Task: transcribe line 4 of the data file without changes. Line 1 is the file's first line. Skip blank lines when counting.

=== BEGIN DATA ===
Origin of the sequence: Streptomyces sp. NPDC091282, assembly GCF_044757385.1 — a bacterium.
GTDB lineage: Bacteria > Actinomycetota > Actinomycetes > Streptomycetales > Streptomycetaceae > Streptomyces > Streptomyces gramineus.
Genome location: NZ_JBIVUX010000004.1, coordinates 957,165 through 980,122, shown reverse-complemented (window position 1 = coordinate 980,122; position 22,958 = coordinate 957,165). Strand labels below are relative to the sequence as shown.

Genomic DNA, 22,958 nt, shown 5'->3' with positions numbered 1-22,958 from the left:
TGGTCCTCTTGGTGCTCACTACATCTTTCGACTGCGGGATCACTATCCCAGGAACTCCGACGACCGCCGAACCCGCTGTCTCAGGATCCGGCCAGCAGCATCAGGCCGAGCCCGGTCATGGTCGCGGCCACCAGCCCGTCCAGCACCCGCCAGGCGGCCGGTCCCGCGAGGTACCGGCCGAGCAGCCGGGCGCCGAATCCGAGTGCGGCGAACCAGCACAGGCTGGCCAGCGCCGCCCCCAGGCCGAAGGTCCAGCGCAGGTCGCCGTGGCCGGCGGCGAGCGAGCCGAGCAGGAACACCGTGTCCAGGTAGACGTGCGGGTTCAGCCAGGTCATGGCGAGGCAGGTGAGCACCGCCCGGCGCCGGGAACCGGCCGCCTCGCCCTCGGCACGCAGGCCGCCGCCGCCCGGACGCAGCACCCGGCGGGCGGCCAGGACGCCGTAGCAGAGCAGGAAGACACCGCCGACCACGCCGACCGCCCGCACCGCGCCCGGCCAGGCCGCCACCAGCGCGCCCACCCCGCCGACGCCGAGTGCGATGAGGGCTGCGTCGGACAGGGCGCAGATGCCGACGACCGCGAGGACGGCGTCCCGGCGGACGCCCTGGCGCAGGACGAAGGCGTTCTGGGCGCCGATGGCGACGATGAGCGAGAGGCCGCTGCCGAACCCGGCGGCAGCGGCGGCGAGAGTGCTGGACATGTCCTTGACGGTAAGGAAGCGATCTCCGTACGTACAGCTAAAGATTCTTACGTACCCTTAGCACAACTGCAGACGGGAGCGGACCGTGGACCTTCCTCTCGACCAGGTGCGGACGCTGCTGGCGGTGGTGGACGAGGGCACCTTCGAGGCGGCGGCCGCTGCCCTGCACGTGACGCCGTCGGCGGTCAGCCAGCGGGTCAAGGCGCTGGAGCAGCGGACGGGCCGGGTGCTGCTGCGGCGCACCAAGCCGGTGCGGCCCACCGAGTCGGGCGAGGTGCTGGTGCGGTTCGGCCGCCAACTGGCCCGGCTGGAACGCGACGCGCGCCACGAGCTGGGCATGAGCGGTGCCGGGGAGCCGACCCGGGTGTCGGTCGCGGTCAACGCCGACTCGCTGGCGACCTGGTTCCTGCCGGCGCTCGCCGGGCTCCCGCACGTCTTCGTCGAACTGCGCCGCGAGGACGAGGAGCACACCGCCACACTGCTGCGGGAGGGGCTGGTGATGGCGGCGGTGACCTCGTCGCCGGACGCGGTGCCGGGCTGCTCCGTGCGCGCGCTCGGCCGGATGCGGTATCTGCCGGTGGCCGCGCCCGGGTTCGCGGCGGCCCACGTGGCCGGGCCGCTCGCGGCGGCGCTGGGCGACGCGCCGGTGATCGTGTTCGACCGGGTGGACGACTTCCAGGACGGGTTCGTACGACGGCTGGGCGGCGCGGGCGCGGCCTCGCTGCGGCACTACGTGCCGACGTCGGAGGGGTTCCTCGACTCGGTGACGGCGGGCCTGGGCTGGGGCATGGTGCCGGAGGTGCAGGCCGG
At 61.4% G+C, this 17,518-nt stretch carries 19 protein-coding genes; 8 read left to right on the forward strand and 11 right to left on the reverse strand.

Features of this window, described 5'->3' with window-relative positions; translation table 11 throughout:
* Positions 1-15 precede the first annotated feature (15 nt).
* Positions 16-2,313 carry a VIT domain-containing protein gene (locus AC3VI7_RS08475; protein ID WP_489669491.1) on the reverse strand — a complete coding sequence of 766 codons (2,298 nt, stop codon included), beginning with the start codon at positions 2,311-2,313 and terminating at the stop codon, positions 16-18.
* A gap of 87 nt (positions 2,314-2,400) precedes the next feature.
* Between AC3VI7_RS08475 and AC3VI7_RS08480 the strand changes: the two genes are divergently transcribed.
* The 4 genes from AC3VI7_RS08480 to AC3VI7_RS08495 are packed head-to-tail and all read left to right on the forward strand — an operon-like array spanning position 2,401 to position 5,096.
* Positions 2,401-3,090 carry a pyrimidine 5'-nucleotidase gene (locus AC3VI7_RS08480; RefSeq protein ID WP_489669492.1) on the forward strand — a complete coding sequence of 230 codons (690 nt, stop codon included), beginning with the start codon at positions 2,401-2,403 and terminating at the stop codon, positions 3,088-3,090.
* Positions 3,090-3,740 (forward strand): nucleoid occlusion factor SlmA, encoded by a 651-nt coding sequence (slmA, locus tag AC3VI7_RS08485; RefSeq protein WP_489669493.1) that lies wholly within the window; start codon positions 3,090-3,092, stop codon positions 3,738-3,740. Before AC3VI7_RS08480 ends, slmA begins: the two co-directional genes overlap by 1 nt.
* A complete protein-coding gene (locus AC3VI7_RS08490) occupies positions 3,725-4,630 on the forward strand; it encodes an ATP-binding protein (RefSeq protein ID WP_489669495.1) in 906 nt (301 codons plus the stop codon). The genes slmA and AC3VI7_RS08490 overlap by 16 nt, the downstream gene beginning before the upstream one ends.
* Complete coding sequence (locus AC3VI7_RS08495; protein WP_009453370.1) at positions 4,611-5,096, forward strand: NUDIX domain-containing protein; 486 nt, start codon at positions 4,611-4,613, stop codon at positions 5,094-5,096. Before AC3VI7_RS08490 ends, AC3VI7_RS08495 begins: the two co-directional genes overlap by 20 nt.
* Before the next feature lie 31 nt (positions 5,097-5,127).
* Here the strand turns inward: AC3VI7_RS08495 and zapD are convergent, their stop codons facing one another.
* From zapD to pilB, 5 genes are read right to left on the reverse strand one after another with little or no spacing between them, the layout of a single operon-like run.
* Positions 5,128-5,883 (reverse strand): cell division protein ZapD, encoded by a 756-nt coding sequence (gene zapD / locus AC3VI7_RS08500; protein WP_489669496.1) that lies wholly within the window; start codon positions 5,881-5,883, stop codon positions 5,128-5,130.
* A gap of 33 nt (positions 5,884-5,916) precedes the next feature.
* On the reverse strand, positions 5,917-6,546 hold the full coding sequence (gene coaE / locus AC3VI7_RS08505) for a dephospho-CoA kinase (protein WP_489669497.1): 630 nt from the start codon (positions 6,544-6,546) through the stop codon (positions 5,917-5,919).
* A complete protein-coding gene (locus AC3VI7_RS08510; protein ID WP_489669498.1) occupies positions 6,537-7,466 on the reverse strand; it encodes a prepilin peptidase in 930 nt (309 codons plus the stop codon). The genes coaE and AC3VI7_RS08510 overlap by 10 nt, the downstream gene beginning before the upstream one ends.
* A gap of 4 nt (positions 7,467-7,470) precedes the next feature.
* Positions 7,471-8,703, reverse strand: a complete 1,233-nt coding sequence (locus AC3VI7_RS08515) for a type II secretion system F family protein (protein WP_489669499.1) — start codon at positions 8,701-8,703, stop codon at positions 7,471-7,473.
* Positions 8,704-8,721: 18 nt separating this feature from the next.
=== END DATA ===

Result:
Genomic DNA, 22,958 nt, shown 5'->3' with positions numbered 1-22,958 from the left: